The state of California will soon require biometric authentication and webcam monitoring at smog test stations, as it seeks to prevent fraudulent inspections from taking place.
California’s smog testing program is managed by the Bureau of Automotive Repair (BAR.) The authority is seeking to implement new security measures on the emissions inspection systems used in the state, as covered by Aftermarket Matters. The intention is to cut down on fraudulent smog inspections in the state, which has negative impacts on air quality. It also impacts used car buyers, who may find their vehicle had a fraudulent inspection, and actually requires expensive repairs to be road legal.
BAR will require the installation of palm scanners to verify that only authorized individuals are conducting smog inspections using the equipment. Licensed smog check inspectors will have to register a palm print with the authority. This will then be used for logging into the BAR-OIS software which is used to run smog inspections.
Additionally, the new regulations require webcams to be fitted to test stations as well. These are to allow BAR to remotely monitor smog tests to ensure that everything is being handled properly and above board. The cost of obtaining palm scanners and webcams will fall upon businesses involved in performing smog testing.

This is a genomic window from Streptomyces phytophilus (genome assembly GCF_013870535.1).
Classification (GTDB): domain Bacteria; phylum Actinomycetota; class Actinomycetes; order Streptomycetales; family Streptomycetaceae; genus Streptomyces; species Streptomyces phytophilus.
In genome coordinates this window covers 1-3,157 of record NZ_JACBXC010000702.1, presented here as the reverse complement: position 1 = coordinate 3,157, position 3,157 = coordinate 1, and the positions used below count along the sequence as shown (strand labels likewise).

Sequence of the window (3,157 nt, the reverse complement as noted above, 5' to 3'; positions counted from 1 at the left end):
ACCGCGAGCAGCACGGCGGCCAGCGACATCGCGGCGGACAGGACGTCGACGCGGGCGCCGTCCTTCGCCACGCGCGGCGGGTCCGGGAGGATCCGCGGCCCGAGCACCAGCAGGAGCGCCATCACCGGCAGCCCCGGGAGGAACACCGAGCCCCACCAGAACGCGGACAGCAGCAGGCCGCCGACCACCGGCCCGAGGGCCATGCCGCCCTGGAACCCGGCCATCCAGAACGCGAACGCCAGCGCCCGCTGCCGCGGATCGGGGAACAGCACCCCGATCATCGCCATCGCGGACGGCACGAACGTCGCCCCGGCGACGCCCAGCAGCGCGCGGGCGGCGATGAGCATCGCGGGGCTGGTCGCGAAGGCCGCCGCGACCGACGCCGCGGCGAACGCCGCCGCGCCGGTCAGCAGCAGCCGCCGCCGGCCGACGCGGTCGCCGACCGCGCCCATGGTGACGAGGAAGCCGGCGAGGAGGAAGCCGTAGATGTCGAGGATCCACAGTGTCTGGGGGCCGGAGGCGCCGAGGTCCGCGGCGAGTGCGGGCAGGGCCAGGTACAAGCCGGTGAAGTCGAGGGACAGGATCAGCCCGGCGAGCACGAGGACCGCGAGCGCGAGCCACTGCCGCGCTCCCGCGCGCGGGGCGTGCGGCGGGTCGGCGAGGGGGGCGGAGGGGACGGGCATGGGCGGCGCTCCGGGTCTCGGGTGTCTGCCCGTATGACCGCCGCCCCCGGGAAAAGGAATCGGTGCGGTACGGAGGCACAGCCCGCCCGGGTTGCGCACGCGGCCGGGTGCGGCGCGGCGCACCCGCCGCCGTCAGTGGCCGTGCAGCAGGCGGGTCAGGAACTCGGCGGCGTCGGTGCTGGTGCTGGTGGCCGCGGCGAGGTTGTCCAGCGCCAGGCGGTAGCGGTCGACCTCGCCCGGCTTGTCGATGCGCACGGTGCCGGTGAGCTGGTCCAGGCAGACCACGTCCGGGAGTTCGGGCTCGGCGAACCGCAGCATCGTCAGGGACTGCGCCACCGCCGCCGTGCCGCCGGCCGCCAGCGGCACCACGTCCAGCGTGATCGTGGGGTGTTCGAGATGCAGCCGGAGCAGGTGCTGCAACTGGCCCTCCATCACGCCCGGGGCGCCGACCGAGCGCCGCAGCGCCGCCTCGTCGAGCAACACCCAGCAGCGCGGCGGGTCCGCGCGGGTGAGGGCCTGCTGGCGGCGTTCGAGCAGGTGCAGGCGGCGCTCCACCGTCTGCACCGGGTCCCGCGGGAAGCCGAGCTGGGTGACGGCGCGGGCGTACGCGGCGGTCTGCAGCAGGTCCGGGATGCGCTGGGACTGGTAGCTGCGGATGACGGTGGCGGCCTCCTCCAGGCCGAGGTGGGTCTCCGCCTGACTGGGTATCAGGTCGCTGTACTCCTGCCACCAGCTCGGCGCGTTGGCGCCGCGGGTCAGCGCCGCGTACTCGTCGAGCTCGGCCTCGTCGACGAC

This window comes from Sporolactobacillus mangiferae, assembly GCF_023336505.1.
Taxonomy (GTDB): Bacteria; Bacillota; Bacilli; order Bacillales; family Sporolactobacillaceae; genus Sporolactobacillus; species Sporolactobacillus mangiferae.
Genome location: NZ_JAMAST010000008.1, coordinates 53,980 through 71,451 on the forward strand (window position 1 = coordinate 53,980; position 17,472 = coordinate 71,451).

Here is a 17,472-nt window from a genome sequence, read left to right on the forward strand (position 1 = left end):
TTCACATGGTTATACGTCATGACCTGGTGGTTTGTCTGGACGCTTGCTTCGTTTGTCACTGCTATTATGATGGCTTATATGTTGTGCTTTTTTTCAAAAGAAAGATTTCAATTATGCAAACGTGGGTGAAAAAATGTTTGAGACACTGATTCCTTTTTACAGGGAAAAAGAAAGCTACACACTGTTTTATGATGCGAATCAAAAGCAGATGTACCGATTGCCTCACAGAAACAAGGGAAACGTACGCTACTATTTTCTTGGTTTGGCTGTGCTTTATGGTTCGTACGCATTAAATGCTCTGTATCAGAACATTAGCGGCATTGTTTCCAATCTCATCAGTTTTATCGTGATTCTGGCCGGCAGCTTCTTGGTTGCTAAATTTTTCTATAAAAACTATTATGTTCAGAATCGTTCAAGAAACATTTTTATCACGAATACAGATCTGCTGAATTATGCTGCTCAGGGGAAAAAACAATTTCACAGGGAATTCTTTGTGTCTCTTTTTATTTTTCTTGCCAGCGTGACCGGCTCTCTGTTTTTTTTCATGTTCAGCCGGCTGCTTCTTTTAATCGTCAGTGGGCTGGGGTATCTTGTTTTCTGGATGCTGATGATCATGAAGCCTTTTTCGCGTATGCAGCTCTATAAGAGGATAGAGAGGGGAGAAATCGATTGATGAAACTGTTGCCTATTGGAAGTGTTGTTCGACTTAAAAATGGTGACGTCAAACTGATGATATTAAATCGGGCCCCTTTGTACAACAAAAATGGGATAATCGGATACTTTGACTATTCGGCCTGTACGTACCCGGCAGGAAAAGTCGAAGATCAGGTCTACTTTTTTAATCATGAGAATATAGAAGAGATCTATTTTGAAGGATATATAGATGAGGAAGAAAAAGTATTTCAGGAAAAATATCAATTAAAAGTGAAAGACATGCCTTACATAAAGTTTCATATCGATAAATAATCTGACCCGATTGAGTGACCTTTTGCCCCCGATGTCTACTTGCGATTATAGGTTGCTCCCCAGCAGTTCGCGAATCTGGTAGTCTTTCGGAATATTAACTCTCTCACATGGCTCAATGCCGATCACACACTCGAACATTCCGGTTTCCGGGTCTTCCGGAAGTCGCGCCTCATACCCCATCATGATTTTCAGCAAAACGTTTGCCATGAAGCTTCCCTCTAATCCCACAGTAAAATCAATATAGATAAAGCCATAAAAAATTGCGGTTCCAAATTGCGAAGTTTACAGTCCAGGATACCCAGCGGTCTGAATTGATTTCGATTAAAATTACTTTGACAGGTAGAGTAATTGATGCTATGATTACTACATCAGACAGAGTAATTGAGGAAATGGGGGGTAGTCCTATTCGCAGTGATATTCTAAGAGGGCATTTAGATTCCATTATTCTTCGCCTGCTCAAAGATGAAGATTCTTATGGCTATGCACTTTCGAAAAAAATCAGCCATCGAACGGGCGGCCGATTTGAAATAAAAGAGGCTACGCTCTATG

Further measures will make it illegal to possess or use electronic devices at a smog test station for falsifying test data. This typically involves using hardware to simulate the signals from a vehicle’s diagnostic system to provide fake data to pass emissions testing, rather than running the test on the vehicle itself.
The new regulatory action was filed and approved with the Secretary of State August 15, and began enrolling smog check inspectors in its biometric system from October 1. The authority has announced that there will be a 30-day notification period before the date that the biometric systems become mandatory, though this has not yet been announced. The upcoming BAR software update that features biometric authentication is expected to become available in late November this year.
Smog inspections are no joke in California, and sometimes they even keep stock vehicles off the road. There’s also been a big crackdown in the state on heavy truck emissions, too. Authorities are clearly keen to shut every loophole possible, now that they’re at the stage of palm-scanning the technicians in charge of carrying out testing.
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